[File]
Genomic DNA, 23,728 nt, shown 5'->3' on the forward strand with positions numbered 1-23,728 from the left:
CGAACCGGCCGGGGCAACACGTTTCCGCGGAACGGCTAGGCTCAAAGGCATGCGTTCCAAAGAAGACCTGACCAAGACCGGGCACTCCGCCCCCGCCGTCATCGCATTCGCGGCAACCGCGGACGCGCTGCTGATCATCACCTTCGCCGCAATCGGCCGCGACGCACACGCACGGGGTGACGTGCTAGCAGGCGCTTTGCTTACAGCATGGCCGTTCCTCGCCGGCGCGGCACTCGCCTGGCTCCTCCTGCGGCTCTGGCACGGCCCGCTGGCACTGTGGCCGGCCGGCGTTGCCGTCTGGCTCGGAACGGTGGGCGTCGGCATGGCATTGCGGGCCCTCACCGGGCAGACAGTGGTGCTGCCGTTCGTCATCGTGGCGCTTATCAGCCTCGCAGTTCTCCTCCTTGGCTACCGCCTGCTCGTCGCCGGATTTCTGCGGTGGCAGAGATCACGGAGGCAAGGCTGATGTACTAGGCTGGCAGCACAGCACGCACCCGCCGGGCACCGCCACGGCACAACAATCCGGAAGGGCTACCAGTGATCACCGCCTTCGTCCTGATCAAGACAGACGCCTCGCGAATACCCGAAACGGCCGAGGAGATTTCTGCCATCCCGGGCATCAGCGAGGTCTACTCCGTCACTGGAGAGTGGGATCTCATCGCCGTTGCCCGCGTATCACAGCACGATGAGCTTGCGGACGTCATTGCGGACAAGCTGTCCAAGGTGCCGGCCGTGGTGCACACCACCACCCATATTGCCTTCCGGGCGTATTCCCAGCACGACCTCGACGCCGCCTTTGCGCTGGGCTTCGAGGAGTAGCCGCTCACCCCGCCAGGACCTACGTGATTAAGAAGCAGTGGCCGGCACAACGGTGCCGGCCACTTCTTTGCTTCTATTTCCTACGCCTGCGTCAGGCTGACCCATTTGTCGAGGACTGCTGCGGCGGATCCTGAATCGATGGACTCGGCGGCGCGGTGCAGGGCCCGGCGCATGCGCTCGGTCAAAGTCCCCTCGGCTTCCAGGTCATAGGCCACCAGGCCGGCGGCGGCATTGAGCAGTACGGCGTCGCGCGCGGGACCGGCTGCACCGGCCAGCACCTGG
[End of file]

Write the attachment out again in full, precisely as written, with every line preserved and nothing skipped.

Genomic DNA, 23,728 nt, shown 5'->3' on the forward strand with positions numbered 1-23,728 from the left:
CGAACCGGCCGGGGCAACACGTTTCCGCGGAACGGCTAGGCTCAAAGGCATGCGTTCCAAAGAAGACCTGACCAAGACCGGGCACTCCGCCCCCGCCGTCATCGCATTCGCGGCAACCGCGGACGCGCTGCTGATCATCACCTTCGCCGCAATCGGCCGCGACGCACACGCACGGGGTGACGTGCTAGCAGGCGCTTTGCTTACAGCATGGCCGTTCCTCGCCGGCGCGGCACTCGCCTGGCTCCTCCTGCGGCTCTGGCACGGCCCGCTGGCACTGTGGCCGGCCGGCGTTGCCGTCTGGCTCGGAACGGTGGGCGTCGGCATGGCATTGCGGGCCCTCACCGGGCAGACAGTGGTGCTGCCGTTCGTCATCGTGGCGCTTATCAGCCTCGCAGTTCTCCTCCTTGGCTACCGCCTGCTCGTCGCCGGATTTCTGCGGTGGCAGAGATCACGGAGGCAAGGCTGATGTACTAGGCTGGCAGCACAGCACGCACCCGCCGGGCACCGCCACGGCACAACAATCCGGAAGGGCTACCAGTGATCACCGCCTTCGTCCTGATCAAGACAGACGCCTCGCGAATACCCGAAACGGCCGAGGAGATTTCTGCCATCCCGGGCATCAGCGAGGTCTACTCCGTCACTGGAGAGTGGGATCTCATCGCCGTTGCCCGCGTATCACAGCACGATGAGCTTGCGGACGTCATTGCGGACAAGCTGTCCAAGGTGCCGGCCGTGGTGCACACCACCACCCATATTGCCTTCCGGGCGTATTCCCAGCACGACCTCGACGCCGCCTTTGCGCTGGGCTTCGAGGAGTAGCCGCTCACCCCGCCAGGACCTACGTGATTAAGAAGCAGTGGCCGGCACAACGGTGCCGGCCACTTCTTTGCTTCTATTTCCTACGCCTGCGTCAGGCTGACCCATTTGTCGAGGACTGCTGCGGCGGATCCTGAATCGATGGACTCGGCGGCGCGGTGCAGGGCCCGGCGCATGCGCTCGGTCAAAGTCCCCTCGGCTTCCAGGTCATAGGCCACCAGGCCGGCGGCGGCATTGAGCAGTACGGCGTCGCGCGCGGGACCGGCTGCACCGGCCAGCACCTGG